The yeast nicotinamidase Pnc1p acts in transcriptional silencing by reducing levels of nicotinamide, an inhibitor of the histone deacetylase Sir2p. The Pnc1p structure was determined at 2.9 Å resolution using MAD and MIRAS phasing methods after inadvertent crystallization during the pursuit of the structure of histidine-tagged yeast isocitrate dehydrogenase (IDH). Pnc1p displays a cluster of surface histidine residues likely responsible for its co-fractionation with IDH from Ni2+-coupled chromatography resins. Researchers expressing histidine-tagged proteins in yeast should be aware of the propensity of Pnc1p to crystallize, even when overwhelmed in concentration by the protein of interest. The protein assembles into extended helical arrays interwoven to form an unusually robust, yet porous superstructure. Comparison of the Pnc1p structure with those of three homologous bacterial proteins reveals a common core fold punctuated by amino acid insertions unique to each protein. These insertions mediate the self-interactions that define the distinct higher order oligomeric states attained by these molecules. Pnc1p also acts on pyrazinamide, a substrate analog converted by the nicotinamidase from Mycobacterium tuberculosis into a product toxic to that organism. However, we find no evidence for detrimental effects of the drug on yeast cell growth.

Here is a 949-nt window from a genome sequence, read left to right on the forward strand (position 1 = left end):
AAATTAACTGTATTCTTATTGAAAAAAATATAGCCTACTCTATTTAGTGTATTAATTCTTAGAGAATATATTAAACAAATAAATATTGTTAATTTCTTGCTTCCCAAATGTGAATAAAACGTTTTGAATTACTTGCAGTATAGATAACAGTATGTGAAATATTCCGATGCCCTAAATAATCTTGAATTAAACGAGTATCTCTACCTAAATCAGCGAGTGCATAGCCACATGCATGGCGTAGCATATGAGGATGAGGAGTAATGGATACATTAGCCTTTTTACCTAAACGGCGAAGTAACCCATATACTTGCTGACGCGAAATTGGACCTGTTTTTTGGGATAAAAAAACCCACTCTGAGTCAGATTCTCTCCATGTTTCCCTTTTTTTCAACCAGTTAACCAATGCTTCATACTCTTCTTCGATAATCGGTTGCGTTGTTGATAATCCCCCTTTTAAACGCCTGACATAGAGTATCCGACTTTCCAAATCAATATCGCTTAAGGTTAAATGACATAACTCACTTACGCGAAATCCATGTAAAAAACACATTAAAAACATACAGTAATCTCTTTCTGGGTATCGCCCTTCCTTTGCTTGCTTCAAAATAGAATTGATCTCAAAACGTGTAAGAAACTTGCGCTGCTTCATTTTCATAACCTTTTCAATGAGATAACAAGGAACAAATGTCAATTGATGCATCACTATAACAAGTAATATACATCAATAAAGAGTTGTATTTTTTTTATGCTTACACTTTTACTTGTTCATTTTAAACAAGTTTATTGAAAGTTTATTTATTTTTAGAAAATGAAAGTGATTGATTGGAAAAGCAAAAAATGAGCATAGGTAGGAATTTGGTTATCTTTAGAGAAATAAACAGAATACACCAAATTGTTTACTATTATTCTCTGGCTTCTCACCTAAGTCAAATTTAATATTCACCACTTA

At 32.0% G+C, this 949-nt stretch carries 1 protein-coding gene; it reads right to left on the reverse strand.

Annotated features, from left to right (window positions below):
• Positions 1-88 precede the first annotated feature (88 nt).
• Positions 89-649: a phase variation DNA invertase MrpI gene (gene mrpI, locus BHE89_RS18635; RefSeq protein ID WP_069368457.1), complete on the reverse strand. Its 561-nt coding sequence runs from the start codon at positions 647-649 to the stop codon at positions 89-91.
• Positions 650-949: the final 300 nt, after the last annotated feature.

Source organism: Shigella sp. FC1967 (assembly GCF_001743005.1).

ASJC Scopus subject areas
- Molecular Biology